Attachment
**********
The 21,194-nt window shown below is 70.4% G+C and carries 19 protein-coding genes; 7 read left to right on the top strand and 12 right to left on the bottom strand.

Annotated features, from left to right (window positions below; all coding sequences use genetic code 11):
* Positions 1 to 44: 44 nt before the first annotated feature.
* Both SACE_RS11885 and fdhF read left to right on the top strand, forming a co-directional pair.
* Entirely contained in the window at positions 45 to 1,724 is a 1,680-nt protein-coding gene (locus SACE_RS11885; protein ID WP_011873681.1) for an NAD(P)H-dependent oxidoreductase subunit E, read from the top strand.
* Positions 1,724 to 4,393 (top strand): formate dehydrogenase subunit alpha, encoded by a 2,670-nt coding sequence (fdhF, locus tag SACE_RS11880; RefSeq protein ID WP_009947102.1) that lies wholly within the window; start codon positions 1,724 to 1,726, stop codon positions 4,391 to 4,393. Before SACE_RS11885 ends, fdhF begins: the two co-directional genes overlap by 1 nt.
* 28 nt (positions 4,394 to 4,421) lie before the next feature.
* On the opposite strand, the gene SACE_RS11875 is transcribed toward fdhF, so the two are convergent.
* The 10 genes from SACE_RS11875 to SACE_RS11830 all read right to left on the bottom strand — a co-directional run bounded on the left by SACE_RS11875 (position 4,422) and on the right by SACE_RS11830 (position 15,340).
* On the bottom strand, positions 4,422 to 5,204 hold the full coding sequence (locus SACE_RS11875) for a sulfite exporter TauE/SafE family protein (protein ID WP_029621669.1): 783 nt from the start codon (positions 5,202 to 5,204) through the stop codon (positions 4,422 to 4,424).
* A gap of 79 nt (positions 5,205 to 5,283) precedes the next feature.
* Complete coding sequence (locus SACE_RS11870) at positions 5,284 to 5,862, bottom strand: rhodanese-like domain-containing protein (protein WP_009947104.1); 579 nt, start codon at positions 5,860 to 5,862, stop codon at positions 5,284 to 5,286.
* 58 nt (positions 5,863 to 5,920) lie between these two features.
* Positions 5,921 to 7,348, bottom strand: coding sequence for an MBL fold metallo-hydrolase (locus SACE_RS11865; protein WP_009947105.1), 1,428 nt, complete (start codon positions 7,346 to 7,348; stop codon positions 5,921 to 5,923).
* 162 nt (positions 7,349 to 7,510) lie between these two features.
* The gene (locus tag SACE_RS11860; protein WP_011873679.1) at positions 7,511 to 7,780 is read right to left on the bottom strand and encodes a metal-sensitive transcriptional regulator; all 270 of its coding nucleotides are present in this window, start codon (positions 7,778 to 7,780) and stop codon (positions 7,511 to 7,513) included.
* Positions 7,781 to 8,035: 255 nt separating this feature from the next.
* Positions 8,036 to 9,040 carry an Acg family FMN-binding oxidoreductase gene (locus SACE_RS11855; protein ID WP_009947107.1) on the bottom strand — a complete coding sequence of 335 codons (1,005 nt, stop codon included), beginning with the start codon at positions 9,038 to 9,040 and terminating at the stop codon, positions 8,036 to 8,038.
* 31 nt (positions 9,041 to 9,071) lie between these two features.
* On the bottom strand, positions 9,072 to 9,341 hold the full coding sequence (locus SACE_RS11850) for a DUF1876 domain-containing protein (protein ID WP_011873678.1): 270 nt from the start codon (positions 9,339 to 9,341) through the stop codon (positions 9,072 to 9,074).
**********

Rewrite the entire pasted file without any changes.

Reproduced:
The 21,194-nt window shown below is 70.4% G+C and carries 19 protein-coding genes; 7 read left to right on the top strand and 12 right to left on the bottom strand.

Annotated features, from left to right (window positions below; all coding sequences use genetic code 11):
* Positions 1 to 44: 44 nt before the first annotated feature.
* Both SACE_RS11885 and fdhF read left to right on the top strand, forming a co-directional pair.
* Entirely contained in the window at positions 45 to 1,724 is a 1,680-nt protein-coding gene (locus SACE_RS11885; protein ID WP_011873681.1) for an NAD(P)H-dependent oxidoreductase subunit E, read from the top strand.
* Positions 1,724 to 4,393 (top strand): formate dehydrogenase subunit alpha, encoded by a 2,670-nt coding sequence (fdhF, locus tag SACE_RS11880; RefSeq protein ID WP_009947102.1) that lies wholly within the window; start codon positions 1,724 to 1,726, stop codon positions 4,391 to 4,393. Before SACE_RS11885 ends, fdhF begins: the two co-directional genes overlap by 1 nt.
* 28 nt (positions 4,394 to 4,421) lie before the next feature.
* On the opposite strand, the gene SACE_RS11875 is transcribed toward fdhF, so the two are convergent.
* The 10 genes from SACE_RS11875 to SACE_RS11830 all read right to left on the bottom strand — a co-directional run bounded on the left by SACE_RS11875 (position 4,422) and on the right by SACE_RS11830 (position 15,340).
* On the bottom strand, positions 4,422 to 5,204 hold the full coding sequence (locus SACE_RS11875) for a sulfite exporter TauE/SafE family protein (protein ID WP_029621669.1): 783 nt from the start codon (positions 5,202 to 5,204) through the stop codon (positions 4,422 to 4,424).
* A gap of 79 nt (positions 5,205 to 5,283) precedes the next feature.
* Complete coding sequence (locus SACE_RS11870) at positions 5,284 to 5,862, bottom strand: rhodanese-like domain-containing protein (protein WP_009947104.1); 579 nt, start codon at positions 5,860 to 5,862, stop codon at positions 5,284 to 5,286.
* 58 nt (positions 5,863 to 5,920) lie between these two features.
* Positions 5,921 to 7,348, bottom strand: coding sequence for an MBL fold metallo-hydrolase (locus SACE_RS11865; protein WP_009947105.1), 1,428 nt, complete (start codon positions 7,346 to 7,348; stop codon positions 5,921 to 5,923).
* 162 nt (positions 7,349 to 7,510) lie between these two features.
* The gene (locus tag SACE_RS11860; protein WP_011873679.1) at positions 7,511 to 7,780 is read right to left on the bottom strand and encodes a metal-sensitive transcriptional regulator; all 270 of its coding nucleotides are present in this window, start codon (positions 7,778 to 7,780) and stop codon (positions 7,511 to 7,513) included.
* Positions 7,781 to 8,035: 255 nt separating this feature from the next.
* Positions 8,036 to 9,040 carry an Acg family FMN-binding oxidoreductase gene (locus SACE_RS11855; protein ID WP_009947107.1) on the bottom strand — a complete coding sequence of 335 codons (1,005 nt, stop codon included), beginning with the start codon at positions 9,038 to 9,040 and terminating at the stop codon, positions 8,036 to 8,038.
* 31 nt (positions 9,041 to 9,071) lie between these two features.
* On the bottom strand, positions 9,072 to 9,341 hold the full coding sequence (locus SACE_RS11850) for a DUF1876 domain-containing protein (protein ID WP_011873678.1): 270 nt from the start codon (positions 9,339 to 9,341) through the stop codon (positions 9,072 to 9,074).